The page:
Off the beaten path in Yellow Springs

Shoppers and vendors connect at Winter Market. Photo courtesy of Roger Reynolds. Shoppers and vendors connect at Winter Market. Photo courtesy of Roger Reynolds.
Emily McCord is at the control board during her shift as host of ‘All Things Considered’ Emily McCord is at the control board during her shift as host of ‘All Things Considered’

A sampling of winter events

By Deb Adams

WYSO Radio hosts Silent Auction

Emily McCord is at the control board during her shift as host of ‘All Things Considered’

This year’s WYSO Silent Auction slated for Saturday, Feb. 12, will move to the Wright State University Nutter Center concourse. The annual fundraiser offers WYSO members, supporters and staff a chance to connect while supporting the station. This year’s event will feature food from Current Cuisine as well as wine, cheese and chocolate tastings provided by The Winds Café, Young’s Dairy and Winans Chocolates and Coffees.

According to WYSO General Manager Neenah Ellis, they are moving the auction to a larger space. “The annual WYSO Silent Auction is our biggest fund-raising get-together of the year,” she said. “We love meeting our listeners and getting them to meet each other. This year we’ll also be featuring a performance by the up-and-coming acoustic quartet Wheels from Yellow Springs and a live auction will close the evening.”

Ellis went on to explain, “Our listeners continue to show their strong support for WYSO public radio. We’ve enjoyed a surge of support in the last two years and we have been able to step up our development of local programming as a result. We’re growing and we’re optimistic about the future.”

WYSO Public Radio 91.3 FM is a 37,000-watt non-commercial educational radio station licensed to the Board of Governors of Antioch University broadcasting from the Yellow Springs campus. It began as a 10-watt student-run station broadcasting four hours per day in 1958. Today, the station operates 24 hours a day, including locally produced programming and boasts eight full-time staff, two part-time staff, 20 volunteers and nearly 4,000 members.

Tickets for the event, which are $35 until Feb. 11 and then $40 the day of the event, can be purchased through the online form at  In addition, there is an online auction currently underway. The link to the online auction, which will remain open until 8 p.m. Feb. 12, is also found on the WYSO home page.

To donate an auction item contact Jacki Mayer, director of business operations and development, at (937) 767-1388 or by email at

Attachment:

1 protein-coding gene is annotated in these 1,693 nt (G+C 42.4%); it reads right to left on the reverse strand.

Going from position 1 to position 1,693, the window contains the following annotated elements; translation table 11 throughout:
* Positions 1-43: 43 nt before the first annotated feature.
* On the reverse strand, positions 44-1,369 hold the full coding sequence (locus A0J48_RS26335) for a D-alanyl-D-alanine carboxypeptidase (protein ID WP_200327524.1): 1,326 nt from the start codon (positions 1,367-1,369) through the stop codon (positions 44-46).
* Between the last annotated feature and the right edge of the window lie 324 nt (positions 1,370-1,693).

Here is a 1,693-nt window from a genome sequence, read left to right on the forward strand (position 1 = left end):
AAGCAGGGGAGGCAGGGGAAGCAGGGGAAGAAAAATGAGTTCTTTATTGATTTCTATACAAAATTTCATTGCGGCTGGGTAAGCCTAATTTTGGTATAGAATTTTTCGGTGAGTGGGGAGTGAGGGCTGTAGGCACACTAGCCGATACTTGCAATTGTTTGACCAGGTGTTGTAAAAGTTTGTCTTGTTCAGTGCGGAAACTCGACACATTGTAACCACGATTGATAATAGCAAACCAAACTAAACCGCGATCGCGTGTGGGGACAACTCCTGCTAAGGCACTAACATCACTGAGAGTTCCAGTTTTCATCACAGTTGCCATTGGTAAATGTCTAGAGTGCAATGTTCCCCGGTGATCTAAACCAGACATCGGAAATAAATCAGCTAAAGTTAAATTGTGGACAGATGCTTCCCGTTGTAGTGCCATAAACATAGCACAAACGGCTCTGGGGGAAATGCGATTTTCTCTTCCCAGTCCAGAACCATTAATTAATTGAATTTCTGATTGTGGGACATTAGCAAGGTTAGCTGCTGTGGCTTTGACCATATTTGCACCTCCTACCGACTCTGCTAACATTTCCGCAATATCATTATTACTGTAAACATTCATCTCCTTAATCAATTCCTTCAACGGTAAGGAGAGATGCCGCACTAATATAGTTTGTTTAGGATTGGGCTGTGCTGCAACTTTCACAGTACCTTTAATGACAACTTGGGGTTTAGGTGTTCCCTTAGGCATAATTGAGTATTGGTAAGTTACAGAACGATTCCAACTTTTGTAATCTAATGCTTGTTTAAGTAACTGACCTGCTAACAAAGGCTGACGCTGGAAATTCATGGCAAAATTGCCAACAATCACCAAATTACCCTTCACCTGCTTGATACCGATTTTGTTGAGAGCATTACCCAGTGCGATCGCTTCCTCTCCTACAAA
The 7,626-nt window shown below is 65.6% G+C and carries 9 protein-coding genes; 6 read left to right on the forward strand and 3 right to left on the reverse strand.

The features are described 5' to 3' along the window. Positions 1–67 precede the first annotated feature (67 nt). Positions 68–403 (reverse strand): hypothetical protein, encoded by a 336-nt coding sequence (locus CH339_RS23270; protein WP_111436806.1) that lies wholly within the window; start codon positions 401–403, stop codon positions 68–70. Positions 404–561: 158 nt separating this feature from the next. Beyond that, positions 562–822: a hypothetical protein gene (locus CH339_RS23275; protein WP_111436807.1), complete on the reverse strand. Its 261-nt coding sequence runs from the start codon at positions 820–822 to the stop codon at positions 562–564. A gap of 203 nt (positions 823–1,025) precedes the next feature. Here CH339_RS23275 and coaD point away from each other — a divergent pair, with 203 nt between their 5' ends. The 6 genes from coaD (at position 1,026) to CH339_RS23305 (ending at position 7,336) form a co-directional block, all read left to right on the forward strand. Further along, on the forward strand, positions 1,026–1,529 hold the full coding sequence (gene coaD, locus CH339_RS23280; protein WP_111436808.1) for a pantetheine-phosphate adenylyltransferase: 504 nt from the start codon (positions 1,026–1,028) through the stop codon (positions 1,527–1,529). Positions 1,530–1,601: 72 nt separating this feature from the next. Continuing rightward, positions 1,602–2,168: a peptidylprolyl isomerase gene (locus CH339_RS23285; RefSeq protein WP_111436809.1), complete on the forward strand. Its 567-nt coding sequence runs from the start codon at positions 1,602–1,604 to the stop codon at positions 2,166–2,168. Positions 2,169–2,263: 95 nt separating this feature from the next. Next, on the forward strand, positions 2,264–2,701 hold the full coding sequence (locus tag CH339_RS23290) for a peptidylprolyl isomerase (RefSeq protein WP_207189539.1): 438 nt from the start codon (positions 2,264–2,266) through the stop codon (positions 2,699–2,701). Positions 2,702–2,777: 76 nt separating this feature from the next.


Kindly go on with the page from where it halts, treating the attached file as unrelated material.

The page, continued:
Winter Farmers’ Market

Shoppers and vendors connect at Winter Market. Photo courtesy of Roger Reynolds.

The Yellow Springs Methodist Church is hosting its second annual Winter Farmer’s Market. The market, which opened Jan. 8, meets every Saturday from 9 a.m. to noon in the church basement at 202 S. Winter St. through April 2.

The market was launched last winter by a group from the church who were inspired by a quotation in Barbara Kingsolver’s book “Animal, Vegetable, Miracle”: “If every U.S. citizen ate just one meal a week (any meal) composed of locally and organically raised meats and produce, we would reduce our country’s oil consumption by over 1.1 million barrels of oil every week.”

According to group spokesperson Roger Reynolds, the idea was that “a winter market would make it easier to buy local and also support our local farmers.”

Reynolds explained that the market focuses on attracting local producers, primarily within a 10-mile radius but some come from as far as 60-70 miles, which is probably the feasible outer limits. The goal is to have six to 12 vendors every weekend, but each market day is dependent on three things: availability of produce, community support and weather conditions.

Last year the market ranged from three to 11 vendors each week with an average of 150 shoppers weekly. Specific items vary weekly but can include such items as a variety of greens, maple syrup, pork sausage, lamb meat, natural soaps, eggs, cheeses, carrots, winter squash, radishes, sweet potatoes, chicken, jellies, breads, cakes, sweet rolls and more.

The buzz at Emporium Wines and Underdog Café

The grip of winter has hit the Miami Valley and an antidote can be found at the Flower Power Art Group Show on exhibit at Emporium Wines and Underdog Café until Jan. 30. The show features local artists, the Jafa Girls and the Monday Morning Artists, art about flowers and using flower images in various art media.

The Really Really Free Market

Did you know that since January 2009 on every second Saturday from 1 to 4 p.m., Emporium Wines and Underdog Café host Yellow Springs’s version of the Really, Really Free Market (RRFM)? RRFM is a grassroots temporary market movement to counteract capitalism, over-production and waste in a positive, community-centric and organic way. Individuals can donate what they don’t need or use, or they can choose from items donated by others.

There are no participation fees or requirements, and no selling or trading within the RRFM. Browsing and joining in the community spirit though is highly encouraged. For more information about RRFM check the website at

Call for art and artists

The Yellow Springs Art Council in cooperation with the Yellow Springs Experience Wellness Weekend, March 18-20, will be hosting a month-long exhibition, “The Art of Healing” – all about the power of art in healing and transition. Visual works of art related to wellness and healing by working artists or posthumous submissions are welcome.

To submit works or for more details contact or call (937) 767-1107. Also musicians and other arts’ disciplines are invited to collaborate at the March 18 opening and should contact or call (937) 392-1908 for information or to suggest a performance. The deadline for all submissions is Feb. 15.

Reach DCP freelance writer Deborrah Adams at


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